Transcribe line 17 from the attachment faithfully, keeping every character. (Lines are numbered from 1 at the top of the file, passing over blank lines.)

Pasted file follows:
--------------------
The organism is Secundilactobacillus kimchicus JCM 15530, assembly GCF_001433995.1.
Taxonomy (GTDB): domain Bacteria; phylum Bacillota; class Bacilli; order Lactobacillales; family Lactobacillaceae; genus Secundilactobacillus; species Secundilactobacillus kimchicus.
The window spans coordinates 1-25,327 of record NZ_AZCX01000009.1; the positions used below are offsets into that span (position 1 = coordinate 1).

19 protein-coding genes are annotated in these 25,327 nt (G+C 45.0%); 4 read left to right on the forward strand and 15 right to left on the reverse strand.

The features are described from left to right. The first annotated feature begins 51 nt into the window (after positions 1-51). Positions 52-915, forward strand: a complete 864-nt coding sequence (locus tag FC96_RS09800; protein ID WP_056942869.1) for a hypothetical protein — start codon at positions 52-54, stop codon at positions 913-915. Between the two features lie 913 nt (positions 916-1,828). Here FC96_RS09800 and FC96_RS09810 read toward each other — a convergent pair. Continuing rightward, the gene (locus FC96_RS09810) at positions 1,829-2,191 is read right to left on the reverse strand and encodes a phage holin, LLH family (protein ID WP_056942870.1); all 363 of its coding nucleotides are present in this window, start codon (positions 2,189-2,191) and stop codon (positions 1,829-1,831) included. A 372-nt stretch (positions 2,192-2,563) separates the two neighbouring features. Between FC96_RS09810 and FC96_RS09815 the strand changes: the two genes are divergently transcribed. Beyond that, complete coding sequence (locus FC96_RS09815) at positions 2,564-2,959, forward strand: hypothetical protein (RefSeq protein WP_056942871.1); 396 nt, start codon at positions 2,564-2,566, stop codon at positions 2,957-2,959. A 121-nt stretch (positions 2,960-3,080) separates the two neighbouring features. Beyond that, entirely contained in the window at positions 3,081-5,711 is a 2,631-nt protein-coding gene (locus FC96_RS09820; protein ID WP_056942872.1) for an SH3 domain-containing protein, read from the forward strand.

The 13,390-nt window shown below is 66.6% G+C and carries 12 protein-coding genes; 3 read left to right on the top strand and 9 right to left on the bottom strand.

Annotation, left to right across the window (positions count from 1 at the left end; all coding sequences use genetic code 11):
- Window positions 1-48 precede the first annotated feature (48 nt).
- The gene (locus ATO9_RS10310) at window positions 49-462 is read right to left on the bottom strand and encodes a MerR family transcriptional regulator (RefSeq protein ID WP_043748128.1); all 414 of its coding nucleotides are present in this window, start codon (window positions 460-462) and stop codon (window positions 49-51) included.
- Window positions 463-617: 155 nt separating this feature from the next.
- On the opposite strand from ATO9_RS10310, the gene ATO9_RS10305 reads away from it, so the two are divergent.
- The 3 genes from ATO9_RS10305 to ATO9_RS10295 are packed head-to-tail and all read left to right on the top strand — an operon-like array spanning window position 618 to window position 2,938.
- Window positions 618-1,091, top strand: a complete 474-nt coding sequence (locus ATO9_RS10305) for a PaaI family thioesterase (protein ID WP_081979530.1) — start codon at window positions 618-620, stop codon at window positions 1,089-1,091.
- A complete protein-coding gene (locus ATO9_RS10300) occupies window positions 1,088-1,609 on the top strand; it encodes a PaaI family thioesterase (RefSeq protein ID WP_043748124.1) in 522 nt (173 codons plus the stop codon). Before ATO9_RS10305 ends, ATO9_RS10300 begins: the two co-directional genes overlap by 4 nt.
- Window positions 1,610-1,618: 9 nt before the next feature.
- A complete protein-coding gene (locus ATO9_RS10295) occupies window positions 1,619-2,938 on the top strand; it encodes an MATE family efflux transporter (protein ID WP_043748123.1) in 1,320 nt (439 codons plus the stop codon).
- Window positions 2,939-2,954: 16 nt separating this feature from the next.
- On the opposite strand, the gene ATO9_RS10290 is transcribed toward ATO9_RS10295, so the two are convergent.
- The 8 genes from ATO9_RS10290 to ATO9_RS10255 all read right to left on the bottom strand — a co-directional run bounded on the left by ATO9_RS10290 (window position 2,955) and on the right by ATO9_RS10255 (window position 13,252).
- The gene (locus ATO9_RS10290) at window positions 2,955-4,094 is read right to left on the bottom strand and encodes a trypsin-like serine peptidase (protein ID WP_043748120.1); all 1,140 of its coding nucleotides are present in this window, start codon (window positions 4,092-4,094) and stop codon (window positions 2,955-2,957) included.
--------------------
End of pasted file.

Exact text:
- Window positions 2,939-2,954: 16 nt separating this feature from the next.